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The Voice of the DBA

Steve Jones is the editor of SQLServerCentral.com and visits a wide variety of data related topics in his daily editorial. Steve has spent years working as a DBA and general purpose Windows administrator, primarily working with SQL Server since it was ported from Sybase in 1990. You can follow Steve on Twitter at twitter.com/way0utwest

Recovery Models

In SQL Server we have three basic recovery models: full, bulk-logged, and simple. By default we find that most databases use the defaults, which mean that they are in the full recovery model.

In that case, you need to be sure that you are performing log backups, otherwise the log will grow until it reaches it’s limits, or you run out of disk space on that drive. If the log cannot record SQL Server transactions, the database cannot accept any more transactions.

The basics of recovery models are covered nicely in this article from Gail Shaw, which includes some common myths and misconceptions out there. However for the average person, the important thing is that you understand which recovery model to pick.

You Need Point in Time Recovery

Point in time recovery means recovery in between the full or differential backups. Quite a few DBAs will ask customers if they really need to recover to a point in time, and get the answer that they don’t, but that’s not often the right question to ask.

Ask your clients if the database failed at 5:00pm today, and all the work done today was lost because you restored to last night’s backup at midnight, how would they feel?

Sometimes they’re fine with the data loss, most times they aren’t. If you need to get back to a point in time between backups, make sure you use the full recovery model.

You Can Reload the Database

There are some databases, usually data warehouses, that can be rebuilt from other sources. If you take a backup of your database and then load data every day that rarely changes during the day, you might not need point in time recovery. In fact, many ETL processes are not designed for this anyway, and could not restart themselves in the middle of a load if you restored to the point in time when the database had an issue.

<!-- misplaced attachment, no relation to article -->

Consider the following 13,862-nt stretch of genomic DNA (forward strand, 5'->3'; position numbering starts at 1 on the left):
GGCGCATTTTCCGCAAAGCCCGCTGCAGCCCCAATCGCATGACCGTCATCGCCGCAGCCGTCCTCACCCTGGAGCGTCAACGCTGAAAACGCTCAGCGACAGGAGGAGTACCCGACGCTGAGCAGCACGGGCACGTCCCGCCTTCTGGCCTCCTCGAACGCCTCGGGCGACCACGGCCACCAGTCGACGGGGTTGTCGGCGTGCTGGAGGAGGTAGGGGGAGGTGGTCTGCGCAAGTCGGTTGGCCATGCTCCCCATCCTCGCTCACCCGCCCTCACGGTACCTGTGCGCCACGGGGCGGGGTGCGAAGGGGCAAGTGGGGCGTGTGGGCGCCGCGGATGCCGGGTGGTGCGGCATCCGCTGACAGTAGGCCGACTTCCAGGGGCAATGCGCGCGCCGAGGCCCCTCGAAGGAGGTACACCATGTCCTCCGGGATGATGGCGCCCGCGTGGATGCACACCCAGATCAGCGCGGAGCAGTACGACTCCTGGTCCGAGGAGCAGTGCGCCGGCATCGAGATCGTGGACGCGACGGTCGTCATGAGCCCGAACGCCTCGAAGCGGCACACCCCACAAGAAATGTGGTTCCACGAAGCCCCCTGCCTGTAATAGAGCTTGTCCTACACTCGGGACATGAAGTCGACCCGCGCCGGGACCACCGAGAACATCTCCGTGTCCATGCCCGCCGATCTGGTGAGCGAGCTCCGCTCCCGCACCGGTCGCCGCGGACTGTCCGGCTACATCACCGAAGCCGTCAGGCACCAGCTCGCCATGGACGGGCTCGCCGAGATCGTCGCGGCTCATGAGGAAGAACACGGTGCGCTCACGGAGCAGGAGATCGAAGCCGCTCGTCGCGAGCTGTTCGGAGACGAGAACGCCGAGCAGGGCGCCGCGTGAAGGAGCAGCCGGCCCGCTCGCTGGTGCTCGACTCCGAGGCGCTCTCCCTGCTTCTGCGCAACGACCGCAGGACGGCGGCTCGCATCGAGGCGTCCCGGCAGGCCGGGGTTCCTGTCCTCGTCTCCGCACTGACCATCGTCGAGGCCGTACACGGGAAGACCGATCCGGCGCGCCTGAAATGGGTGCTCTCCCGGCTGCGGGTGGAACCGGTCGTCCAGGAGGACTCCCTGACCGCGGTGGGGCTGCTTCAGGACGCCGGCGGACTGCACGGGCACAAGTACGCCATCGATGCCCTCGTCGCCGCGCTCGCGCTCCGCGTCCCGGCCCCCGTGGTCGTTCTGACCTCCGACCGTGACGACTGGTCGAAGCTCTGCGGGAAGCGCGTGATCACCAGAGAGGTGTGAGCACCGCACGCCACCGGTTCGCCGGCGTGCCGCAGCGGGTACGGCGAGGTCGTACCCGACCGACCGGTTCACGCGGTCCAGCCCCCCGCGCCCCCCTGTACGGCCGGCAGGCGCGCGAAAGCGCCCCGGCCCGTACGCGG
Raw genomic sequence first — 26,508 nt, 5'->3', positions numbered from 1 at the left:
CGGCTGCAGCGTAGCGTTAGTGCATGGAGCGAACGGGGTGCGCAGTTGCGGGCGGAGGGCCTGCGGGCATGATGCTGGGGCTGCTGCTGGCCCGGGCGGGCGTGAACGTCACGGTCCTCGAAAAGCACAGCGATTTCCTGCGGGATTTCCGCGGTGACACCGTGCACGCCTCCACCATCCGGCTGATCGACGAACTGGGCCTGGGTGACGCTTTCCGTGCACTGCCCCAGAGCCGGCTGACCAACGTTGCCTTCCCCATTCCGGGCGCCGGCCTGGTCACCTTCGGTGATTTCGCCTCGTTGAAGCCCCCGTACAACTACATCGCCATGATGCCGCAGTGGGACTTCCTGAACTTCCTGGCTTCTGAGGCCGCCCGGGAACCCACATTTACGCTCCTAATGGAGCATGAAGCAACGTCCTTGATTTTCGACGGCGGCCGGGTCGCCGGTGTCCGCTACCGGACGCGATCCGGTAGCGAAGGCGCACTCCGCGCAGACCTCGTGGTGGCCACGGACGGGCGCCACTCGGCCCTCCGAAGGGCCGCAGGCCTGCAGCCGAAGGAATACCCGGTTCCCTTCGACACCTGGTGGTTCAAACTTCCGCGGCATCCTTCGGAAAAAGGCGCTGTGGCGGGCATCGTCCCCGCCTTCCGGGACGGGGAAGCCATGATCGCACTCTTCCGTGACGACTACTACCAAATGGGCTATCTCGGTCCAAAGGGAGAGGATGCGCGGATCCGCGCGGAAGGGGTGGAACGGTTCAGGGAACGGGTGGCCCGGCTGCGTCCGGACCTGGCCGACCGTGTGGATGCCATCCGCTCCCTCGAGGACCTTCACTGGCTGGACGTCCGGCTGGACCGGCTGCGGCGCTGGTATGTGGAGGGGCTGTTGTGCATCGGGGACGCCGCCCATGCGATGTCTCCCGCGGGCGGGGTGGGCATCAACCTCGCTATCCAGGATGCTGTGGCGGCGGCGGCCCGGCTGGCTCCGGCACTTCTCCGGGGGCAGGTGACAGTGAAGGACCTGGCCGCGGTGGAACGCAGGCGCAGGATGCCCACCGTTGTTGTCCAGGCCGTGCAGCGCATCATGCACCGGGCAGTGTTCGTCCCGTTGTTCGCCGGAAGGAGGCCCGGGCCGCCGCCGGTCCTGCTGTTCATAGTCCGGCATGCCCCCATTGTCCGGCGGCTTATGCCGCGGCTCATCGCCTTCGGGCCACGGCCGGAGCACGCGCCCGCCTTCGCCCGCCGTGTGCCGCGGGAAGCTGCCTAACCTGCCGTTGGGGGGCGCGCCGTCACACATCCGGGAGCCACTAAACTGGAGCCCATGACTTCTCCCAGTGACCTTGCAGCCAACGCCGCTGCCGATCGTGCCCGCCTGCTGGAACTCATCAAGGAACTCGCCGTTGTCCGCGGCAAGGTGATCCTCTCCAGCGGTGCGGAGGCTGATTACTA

In this case, use the Simple recovery model.

You are space constrained with the log

If you run index rebuilds, or large data loads and find yourself with a transaction log that grows very large, you might want to investigate the Bulk-logged recovery model. This model is more confusing, so I don’t want to give you a general rule here. If you think you might benefit from less logging, investigate the bulk-logged recovery model, practice restores with it and make sure you fully understand the implications of using it before you set a database in this mode.


Filed under: Blog Tagged: administration, Backup/Recovery, disaster recovery, sql server, syndicated

Comments

Posted by lrutkowski on 3 October 2011

Just as an aside, I normally change my model database logging to simple, so when new databases are created they get created as simple.  Of course, I then need to remember to turn full logging on, for those databases that need it.

Leonard

Posted by Steve Jones on 3 October 2011

I think the default should be simple, though I've rarely remembered to change that in new installs. That's a good tip I ought to be putting out there.

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